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Grab Me or I’m Gone!

Any public speaker has about 30 seconds to win over their audience. In these first critical moments, your listeners will form a first impression. Each listener will bring their own conscious and unconscious expectations about you and what you will say. In this very short time, they will confirm and reevaluate the preconceived ideas they had about you. This first impression will become the lens that the rest of your preaching will be seen through. Numerous psychological studies have shown that the first impressions formed in these few seconds are very hard to change–even in the face of actual facts. If you don’t make a positive first impression, everything else you say or do will be less effective.


Where to Begin?

In my experience coaching both people who give secular presentations and those who are involved with preaching, it seems like time is always a precious commodity. Often I am asked, “What should I improve if I only have an extra 5 minutes? My answer is always the same: start at the beginning. The results you get from 5 minutes spent improving your introduction will far out weigh the results from 5 minutes spent with any other part of your preaching. If you want to improve your preaching, the beginning is a very good place to start.

Don’t Start with the Start

Most first time speakers (and some seasoned veterans) will start writing their homily with–you guessed it–the beginning. The problem with beginnings is that you need to know where you are going when you start. There are as many styles for writing a homily as there are preachers. However, you should almost always write your introduction at the end! It is only at the end when you know exactly where you are going and how you will get there. You will have all the information you need to decide on the best way to convince people to hop on for the ride.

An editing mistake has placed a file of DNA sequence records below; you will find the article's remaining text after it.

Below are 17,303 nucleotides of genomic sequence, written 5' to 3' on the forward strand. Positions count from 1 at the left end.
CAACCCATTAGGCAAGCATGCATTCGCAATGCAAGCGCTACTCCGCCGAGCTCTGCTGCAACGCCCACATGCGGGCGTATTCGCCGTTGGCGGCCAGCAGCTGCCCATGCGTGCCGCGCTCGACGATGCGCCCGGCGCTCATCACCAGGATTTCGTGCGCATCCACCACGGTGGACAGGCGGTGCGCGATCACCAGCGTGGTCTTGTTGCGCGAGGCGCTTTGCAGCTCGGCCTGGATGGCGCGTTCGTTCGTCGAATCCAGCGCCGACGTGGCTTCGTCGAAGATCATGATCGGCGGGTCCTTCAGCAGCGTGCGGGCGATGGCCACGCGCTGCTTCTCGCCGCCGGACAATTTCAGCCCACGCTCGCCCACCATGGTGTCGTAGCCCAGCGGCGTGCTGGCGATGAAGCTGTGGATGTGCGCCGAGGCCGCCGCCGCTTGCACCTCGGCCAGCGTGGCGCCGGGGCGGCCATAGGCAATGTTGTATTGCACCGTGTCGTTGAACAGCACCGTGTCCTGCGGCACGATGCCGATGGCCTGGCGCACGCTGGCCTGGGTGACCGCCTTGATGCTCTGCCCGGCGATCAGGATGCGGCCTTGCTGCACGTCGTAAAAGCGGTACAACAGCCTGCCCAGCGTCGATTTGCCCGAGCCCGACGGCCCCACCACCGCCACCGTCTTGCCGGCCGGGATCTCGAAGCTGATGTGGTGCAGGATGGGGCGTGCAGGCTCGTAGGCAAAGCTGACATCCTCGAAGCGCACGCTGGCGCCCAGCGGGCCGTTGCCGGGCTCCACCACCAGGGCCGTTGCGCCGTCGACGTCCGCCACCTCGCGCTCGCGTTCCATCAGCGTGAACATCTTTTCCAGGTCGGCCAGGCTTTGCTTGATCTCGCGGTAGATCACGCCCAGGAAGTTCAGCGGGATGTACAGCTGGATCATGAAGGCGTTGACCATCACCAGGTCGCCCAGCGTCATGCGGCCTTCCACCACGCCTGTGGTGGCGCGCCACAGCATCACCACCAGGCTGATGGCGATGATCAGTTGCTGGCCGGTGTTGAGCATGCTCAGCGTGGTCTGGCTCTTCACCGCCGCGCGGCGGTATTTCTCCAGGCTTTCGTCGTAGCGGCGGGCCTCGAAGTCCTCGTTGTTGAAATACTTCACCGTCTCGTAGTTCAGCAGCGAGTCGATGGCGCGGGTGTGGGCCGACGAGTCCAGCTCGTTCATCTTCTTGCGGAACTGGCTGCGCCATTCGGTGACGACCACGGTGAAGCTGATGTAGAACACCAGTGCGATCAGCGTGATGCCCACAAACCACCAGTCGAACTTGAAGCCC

How to Begin?

Should you start with a a joke? A question? A startling statement? A story?

Really, you can start with almost anything… as long as you make me care! This is true about preaching in general, but it is especially true about the introduction. In the first 30 seconds you simply, necessarily, absolutely must make me care. There are several methods to do this, and each one depends on: the personality of the preacher, the topic being addressed, the general context of the talk (like the event or venue). In the end, if your audience doesn’t care, then you are quite frankly wasting their time and yours.

How to Make Them Care?

1. You can use surprise–an emotion that increases alertness and causes focus–to grab attention, but surprise doesn’t last. After surprise, you have to generate more interest and curiosity.

2. The easiest way to create true interest is with a story. People love people. We are even naturally interested in what happens to a made up character. We also have a psychological need for resolution. Like a joke, stories have a setup and a punchline. They have a build and resolution. It is the build that creates interest. Then, tying back to this story throughout the homily gives a sense of continuity and familiarity.

3. We can engage people’s curiosity over a long period of time by opening “gaps” in their knowledge and then filling them. Start with a mystery, question, problem, or unknown fact so the audience feels a need for resolution.

4. Make it relevant! Even the most dedicated members of your church are on the look out for the “WIFM.” That is, “what’s in it for me?” This is not necessarily a negative or greedy attitude. It can be, “how can this homily help me grow?” or “what can I learn from this talk?” The WIFM means that your listeners will be on the lookout for ideas that are related to their sphere of concern. One of the preacher’s jobs is to make the Gospel relevant. It is not always easy for someone to see how abstract or general ideas impact their sphere of concern. Simply stating how something impacts daily life is enough to help someone care. Help people to not just understand what the Gospel means, but how it applies to the things that are important to them.

Show them from the start that what you have to say is worth caring about.